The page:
TAIPEI — Taiwan Semiconductor Manufacturing Co. (TSMC), the largest foundry for customers in the smartphone business including Apple and MediaTek, says it is expecting an inventory correction in smartphones to continue through the first half of this year.
“Fabless days of inventory (DOI) are still high. Our second-quarter guidance reflects a severe inventory adjustment in the smartphone and PC markets,” TSMC Co-CEO Mark Liu said at an event in Taipei to announce the company’s first-quarter results. “Fabless DOI should return to normal around the end of the second quarter this year.”
The company, a bellwether for the electronics industry, revised its outlook for the overall semiconductor market upward by three percentage points to 7 percent growth this year due to stronger than expected demand for memory products. For the same period, TSMC cut its forecast for overall foundry market growth to 5 percent from the original 7 percent it predicted three months ago. TSMC maintained its expectation for its own growth to be in a range of 5 percent to 10 percent.
The company, which has about half of the overall foundry market, said it expects to increase its market share during the second half of this year as it ramps up production of 10nm products.
TSMC has lagged behind foundry rival Samsung by about three months with the launch of 10nm products.
The company may see 10nm sales soar during the second half this year as it uses the 10nm process to make the A11 application processor for Apple’s iPhone 8, according to independent analyst Andrew Lu in a report written for research provider Smartkarma. TSMC says it expects 10nm to account for about 10 percent of its sales during the second half of this year.
In the meantime, it’s been a bit of a slog. Sales of TSMC’s most advanced 16/20 nm products slipped to 31 percent of total first quarter 2017 revenue compared with 33 percent during the fourth quarter of 2016. Sales of communications chips fell by 18 percent between the two quarters.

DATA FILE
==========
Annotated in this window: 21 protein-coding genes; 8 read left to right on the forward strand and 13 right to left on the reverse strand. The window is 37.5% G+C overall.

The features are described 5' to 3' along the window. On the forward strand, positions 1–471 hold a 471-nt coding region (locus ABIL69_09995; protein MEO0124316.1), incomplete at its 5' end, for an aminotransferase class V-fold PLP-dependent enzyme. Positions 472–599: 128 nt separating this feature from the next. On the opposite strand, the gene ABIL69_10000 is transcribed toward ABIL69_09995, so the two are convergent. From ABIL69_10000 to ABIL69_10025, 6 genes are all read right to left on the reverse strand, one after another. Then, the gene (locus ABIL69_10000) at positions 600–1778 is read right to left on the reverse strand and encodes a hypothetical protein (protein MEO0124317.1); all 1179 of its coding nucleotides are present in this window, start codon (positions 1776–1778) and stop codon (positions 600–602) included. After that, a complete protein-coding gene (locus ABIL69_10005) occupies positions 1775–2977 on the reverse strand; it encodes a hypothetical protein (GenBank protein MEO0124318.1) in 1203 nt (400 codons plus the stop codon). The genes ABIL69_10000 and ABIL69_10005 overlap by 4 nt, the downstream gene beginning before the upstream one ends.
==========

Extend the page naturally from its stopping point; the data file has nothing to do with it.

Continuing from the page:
In the 16/20nm node, the company has faced strong competition from Samsung, which makes 14nm products for Qualcomm. TSMC aims to offer 12nm products based on its 16nm technology after it completes 12nm development work in the second half of this year. The 12nm technology will be an “optical shrink” of 16nm, which will allow customers to convert existing 16nm designs easily, according to TSMC Co-CEO CC Wei.
TSMC’s cash cow 28nm products edged up to 25 percent of the company’s overall sales in the first quarter this year compared with 24 percent in the fourth quarter last year. The company is hanging on to a 90 percent share of the 28nm market even as rivals such as Intel are trying to take away business in that segment, according to analysts at the results announcement.
TSMC may start to gain ground on its main rival Samsung when the Taiwan foundry starts production of 7nm chips in 2018.
“We will have a higher market share in 7nm,” Co-CEO Liu said.
TSMC expects its new packaging technology to start contributing more to company revenue. Its Integrated Fan-Out (InFO) will account for $500 million in sales this year compared with $100 million during the fourth quarter of last year.
TSMC says it is developing InFO packaging technology that provides “highly flexible integration of active and passive chip components for the 10nm, 7nm and more advanced nodes”. The company said it has been allocating an increasing portion of its capital expenditure to InFO and may spend as much as $1 billion on the packaging technology in the near future.
—Alan Patterson covers the semiconductor industry for EE Times. He is based in Taiwan.